Suncor Energy Inc. is blaming construction delays and design changes for cost increases at its Fort Hills oil sands mine as the project nears completion amid uncertain oil markets.
Suncor said the price tag for the sprawling Northern Alberta project now stands between $16.5-billion and $17-billion, up from $15.1-billion previously, after work on the project was halted for about a month during last year's wildfires.
Following more detailed engineering work, the joint venture with France's Total SA and Teck Resources Ltd. is now expected to pump 194,000 barrels of bitumen per day, an increase of 8 per cent from its previous design capacity of 180,000 b/d.
Suncor said it would cover its share of the added cost within its existing budget of between $4.8-billion to $5.2-billion and that it still expected first oil by the end of this year.
But the increase underscores the difficulties of building supersized projects in Alberta's oil sands and comes despite Suncor touting the benefits of a cooling market for labour and materials as rivals slammed the brakes on big-ticket expansions.
U.S. oil prices are hovering at just over half the level Suncor estimated they would be when it decided to build Fort Hills back in 2013, and executives concede it is likely the last development of its kind barring a substantial recovery in oil markets.
"Mining investments are coming to an end, not just for Suncor, but for the industry," chief executive officer Steve Williams told analysts on Thursday.
"When we look at the absolute economics of Fort Hills, those are not projects we will be repeating in the foreseeable future."
Suncor, Canada's dominant oil sands producer, late on Wednesday reported net earnings for the fourth quarter of $531-million or 32 cents per share, compared with a net loss of about $2-billion or $1.38 in the year-ago period.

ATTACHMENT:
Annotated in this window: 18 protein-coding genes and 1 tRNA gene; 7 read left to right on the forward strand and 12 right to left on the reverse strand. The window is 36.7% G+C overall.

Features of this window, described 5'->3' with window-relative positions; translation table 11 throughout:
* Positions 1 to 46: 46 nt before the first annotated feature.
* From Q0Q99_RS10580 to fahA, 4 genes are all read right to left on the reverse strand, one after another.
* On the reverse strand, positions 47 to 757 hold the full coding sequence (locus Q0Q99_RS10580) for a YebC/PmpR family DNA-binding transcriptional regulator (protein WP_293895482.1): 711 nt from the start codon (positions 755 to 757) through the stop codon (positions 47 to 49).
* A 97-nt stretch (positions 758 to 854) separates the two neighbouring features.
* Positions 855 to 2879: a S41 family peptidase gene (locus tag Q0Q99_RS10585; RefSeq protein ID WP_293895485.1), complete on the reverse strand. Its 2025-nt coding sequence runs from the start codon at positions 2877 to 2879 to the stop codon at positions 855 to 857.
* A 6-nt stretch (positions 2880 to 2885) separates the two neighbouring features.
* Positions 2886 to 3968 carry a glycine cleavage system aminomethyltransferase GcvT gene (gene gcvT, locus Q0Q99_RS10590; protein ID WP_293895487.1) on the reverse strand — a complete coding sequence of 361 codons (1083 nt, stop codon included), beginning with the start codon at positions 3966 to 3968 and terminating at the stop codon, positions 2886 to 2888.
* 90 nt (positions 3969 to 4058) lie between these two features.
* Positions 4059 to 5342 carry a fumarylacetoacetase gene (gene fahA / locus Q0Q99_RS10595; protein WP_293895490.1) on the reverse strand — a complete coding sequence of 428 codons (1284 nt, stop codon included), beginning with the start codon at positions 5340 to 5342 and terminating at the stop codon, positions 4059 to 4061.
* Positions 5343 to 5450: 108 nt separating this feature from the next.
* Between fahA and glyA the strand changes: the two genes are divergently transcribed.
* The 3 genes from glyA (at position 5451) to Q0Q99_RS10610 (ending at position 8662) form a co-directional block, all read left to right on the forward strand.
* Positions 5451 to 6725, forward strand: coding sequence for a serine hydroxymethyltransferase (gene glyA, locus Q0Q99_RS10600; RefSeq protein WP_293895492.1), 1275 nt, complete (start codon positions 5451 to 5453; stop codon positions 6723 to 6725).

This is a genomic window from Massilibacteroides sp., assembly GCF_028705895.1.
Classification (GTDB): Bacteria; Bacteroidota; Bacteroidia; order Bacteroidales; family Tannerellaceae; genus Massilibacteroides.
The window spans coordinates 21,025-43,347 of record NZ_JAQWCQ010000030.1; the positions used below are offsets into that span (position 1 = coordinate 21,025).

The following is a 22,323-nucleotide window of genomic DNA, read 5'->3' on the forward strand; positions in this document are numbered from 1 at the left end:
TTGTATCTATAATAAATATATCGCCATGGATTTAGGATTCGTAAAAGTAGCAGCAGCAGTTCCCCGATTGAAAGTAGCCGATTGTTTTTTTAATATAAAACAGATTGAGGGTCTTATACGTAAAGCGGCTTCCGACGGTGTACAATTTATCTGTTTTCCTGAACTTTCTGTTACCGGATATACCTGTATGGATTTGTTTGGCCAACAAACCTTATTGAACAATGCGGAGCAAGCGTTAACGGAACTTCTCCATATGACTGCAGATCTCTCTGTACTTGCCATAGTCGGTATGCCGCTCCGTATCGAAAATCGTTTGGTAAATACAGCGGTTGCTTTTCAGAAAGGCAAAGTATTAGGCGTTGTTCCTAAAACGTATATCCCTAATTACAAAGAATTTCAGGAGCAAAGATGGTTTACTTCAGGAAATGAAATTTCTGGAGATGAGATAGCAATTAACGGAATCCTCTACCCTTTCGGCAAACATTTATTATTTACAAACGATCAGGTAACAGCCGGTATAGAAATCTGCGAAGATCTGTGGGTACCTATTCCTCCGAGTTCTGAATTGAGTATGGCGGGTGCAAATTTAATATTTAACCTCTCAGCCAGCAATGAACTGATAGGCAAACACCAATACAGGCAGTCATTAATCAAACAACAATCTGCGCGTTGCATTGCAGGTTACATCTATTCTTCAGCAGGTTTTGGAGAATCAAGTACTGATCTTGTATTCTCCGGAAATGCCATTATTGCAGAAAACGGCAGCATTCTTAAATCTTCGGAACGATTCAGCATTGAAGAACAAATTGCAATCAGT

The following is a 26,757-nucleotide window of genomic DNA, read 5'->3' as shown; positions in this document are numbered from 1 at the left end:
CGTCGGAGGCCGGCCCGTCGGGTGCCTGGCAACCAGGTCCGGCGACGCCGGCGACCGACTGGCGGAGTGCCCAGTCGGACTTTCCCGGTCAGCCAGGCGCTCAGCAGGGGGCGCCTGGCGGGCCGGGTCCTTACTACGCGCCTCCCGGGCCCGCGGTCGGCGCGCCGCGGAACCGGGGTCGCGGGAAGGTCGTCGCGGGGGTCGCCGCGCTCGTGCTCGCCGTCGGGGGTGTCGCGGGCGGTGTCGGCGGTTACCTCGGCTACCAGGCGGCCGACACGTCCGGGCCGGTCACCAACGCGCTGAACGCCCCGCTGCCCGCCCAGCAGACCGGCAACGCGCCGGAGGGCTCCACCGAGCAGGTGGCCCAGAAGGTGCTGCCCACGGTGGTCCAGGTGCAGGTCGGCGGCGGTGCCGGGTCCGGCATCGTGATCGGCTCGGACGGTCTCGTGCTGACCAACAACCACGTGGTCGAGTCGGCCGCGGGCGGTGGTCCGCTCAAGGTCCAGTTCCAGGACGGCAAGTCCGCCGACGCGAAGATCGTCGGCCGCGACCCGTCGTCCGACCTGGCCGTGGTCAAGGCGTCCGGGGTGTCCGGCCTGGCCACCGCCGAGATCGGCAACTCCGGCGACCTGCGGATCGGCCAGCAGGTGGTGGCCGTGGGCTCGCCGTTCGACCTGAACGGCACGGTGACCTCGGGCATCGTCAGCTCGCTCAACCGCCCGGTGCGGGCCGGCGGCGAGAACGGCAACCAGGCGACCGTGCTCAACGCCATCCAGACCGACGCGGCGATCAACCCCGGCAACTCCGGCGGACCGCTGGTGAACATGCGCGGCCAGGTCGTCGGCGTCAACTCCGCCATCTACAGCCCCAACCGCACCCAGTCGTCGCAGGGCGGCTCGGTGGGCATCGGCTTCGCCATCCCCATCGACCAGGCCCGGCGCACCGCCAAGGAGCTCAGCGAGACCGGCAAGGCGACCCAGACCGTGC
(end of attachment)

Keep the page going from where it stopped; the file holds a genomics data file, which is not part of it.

The company has cut staff and sold assets as it plowed money into construction at Fort Hills, as well as at Hebron, a $14-billion joint venture led by Exxon Mobil Corp. offshore Newfoundland and Labrador.
With those projects nearing completion, Mr. Williams signalled the company would use some of the $3-billion in cash on its books for dividend hikes and share buybacks as it dials back spending on major new projects.
Late on Wednesday, the company boosted its quarterly dividend by 10 per cent to 32 cents, starting in March. The stock rose nearly 4 per cent in Thursday's session on the Toronto Stock Exchange before paring gains to close at $41.47, up 2.4 per cent.
Several analysts shrugged off the cost increase at Fort Hills, citing as bright spots the mine's increased production profile and smoother performance from Suncor's beefed-up stake in the troubled Syncrude Canada project.
Suncor now owns about 54 per cent of the bitumen mining and upgrading project following its $4.2-billion takeover of Canadian Oil Sands Ltd. and subsequent acquisition of Murphy Oil Corp.'s 5-per-cent stake, for $937-million.
In the quarter, Suncor generated $2.4-billion in cash, up from $1.3-billion a year ago – evidence the company has "plenty of room to manoeuvre even in a $50 oil price environment," Barclays PLC analysts led by Paul Cheng said in research note.
Output from its Northern Alberta operations dipped to 433,400 barrels per day from 439,700 a year ago due to unplanned maintenance.
Still, total production jumped to a quarterly record of 738,500 oil-equivalent barrels per day, from 582,900 boe/d in the fourth quarter of 2015, driven by increases at Syncrude.
Suncor's share of Syncrude production leaped to 187,000 barrels a day, versus 30,900 barrels a year ago. Production costs at the mine fell to $32.55 a barrel from $40.15 in the fourth quarter of 2015.
Mr. Williams said the company was examining ways to integrate its own operations more closely with Syncrude, which has a long history of patchy performance under a management agreement led by partner Imperial Oil Ltd.
They include possibly using Suncor production to minimize processing downtime during maintenance shutdowns, as well as digital tags to monitor employee productivity, he said.